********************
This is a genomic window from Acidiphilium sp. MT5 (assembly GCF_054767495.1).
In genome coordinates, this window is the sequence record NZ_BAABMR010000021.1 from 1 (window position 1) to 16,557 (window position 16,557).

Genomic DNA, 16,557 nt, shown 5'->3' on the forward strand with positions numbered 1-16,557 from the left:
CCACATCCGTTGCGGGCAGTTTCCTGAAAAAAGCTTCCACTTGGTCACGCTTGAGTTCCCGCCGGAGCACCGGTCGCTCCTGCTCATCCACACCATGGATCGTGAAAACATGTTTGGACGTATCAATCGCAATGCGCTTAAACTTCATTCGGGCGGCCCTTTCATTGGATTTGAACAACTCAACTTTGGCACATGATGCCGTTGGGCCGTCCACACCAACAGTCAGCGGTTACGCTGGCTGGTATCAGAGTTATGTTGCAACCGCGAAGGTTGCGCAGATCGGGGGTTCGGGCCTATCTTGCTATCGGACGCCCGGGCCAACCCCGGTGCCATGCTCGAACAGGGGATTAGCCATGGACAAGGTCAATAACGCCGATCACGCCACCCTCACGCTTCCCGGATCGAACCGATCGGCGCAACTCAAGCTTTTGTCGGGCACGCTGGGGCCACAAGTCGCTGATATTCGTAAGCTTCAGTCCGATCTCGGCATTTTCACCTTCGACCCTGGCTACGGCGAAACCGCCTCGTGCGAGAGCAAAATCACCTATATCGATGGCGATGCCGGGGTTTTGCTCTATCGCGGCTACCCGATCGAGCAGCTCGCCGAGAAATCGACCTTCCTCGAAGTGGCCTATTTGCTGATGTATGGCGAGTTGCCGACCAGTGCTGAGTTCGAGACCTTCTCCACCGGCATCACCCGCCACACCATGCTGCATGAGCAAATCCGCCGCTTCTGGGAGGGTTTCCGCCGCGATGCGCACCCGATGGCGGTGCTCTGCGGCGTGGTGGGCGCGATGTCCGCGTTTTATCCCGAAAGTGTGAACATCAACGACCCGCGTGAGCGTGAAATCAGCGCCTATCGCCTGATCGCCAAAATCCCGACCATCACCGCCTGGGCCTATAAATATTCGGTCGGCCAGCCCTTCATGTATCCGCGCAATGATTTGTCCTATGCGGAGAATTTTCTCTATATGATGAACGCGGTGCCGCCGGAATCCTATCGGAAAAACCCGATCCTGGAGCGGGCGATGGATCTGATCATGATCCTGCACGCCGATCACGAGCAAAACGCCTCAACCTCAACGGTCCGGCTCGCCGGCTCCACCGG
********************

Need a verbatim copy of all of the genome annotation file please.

This is a genomic window from Acidiphilium sp. MT5 (assembly GCF_054767495.1).
In genome coordinates, this window is the sequence record NZ_BAABMR010000021.1 from 1 (window position 1) to 16,557 (window position 16,557).

Genomic DNA, 16,557 nt, shown 5'->3' on the forward strand with positions numbered 1-16,557 from the left:
CCACATCCGTTGCGGGCAGTTTCCTGAAAAAAGCTTCCACTTGGTCACGCTTGAGTTCCCGCCGGAGCACCGGTCGCTCCTGCTCATCCACACCATGGATCGTGAAAACATGTTTGGACGTATCAATCGCAATGCGCTTAAACTTCATTCGGGCGGCCCTTTCATTGGATTTGAACAACTCAACTTTGGCACATGATGCCGTTGGGCCGTCCACACCAACAGTCAGCGGTTACGCTGGCTGGTATCAGAGTTATGTTGCAACCGCGAAGGTTGCGCAGATCGGGGGTTCGGGCCTATCTTGCTATCGGACGCCCGGGCCAACCCCGGTGCCATGCTCGAACAGGGGATTAGCCATGGACAAGGTCAATAACGCCGATCACGCCACCCTCACGCTTCCCGGATCGAACCGATCGGCGCAACTCAAGCTTTTGTCGGGCACGCTGGGGCCACAAGTCGCTGATATTCGTAAGCTTCAGTCCGATCTCGGCATTTTCACCTTCGACCCTGGCTACGGCGAAACCGCCTCGTGCGAGAGCAAAATCACCTATATCGATGGCGATGCCGGGGTTTTGCTCTATCGCGGCTACCCGATCGAGCAGCTCGCCGAGAAATCGACCTTCCTCGAAGTGGCCTATTTGCTGATGTATGGCGAGTTGCCGACCAGTGCTGAGTTCGAGACCTTCTCCACCGGCATCACCCGCCACACCATGCTGCATGAGCAAATCCGCCGCTTCTGGGAGGGTTTCCGCCGCGATGCGCACCCGATGGCGGTGCTCTGCGGCGTGGTGGGCGCGATGTCCGCGTTTTATCCCGAAAGTGTGAACATCAACGACCCGCGTGAGCGTGAAATCAGCGCCTATCGCCTGATCGCCAAAATCCCGACCATCACCGCCTGGGCCTATAAATATTCGGTCGGCCAGCCCTTCATGTATCCGCGCAATGATTTGTCCTATGCGGAGAATTTTCTCTATATGATGAACGCGGTGCCGCCGGAATCCTATCGGAAAAACCCGATCCTGGAGCGGGCGATGGATCTGATCATGATCCTGCACGCCGATCACGAGCAAAACGCCTCAACCTCAACGGTCCGGCTCGCCGGCTCCACCGG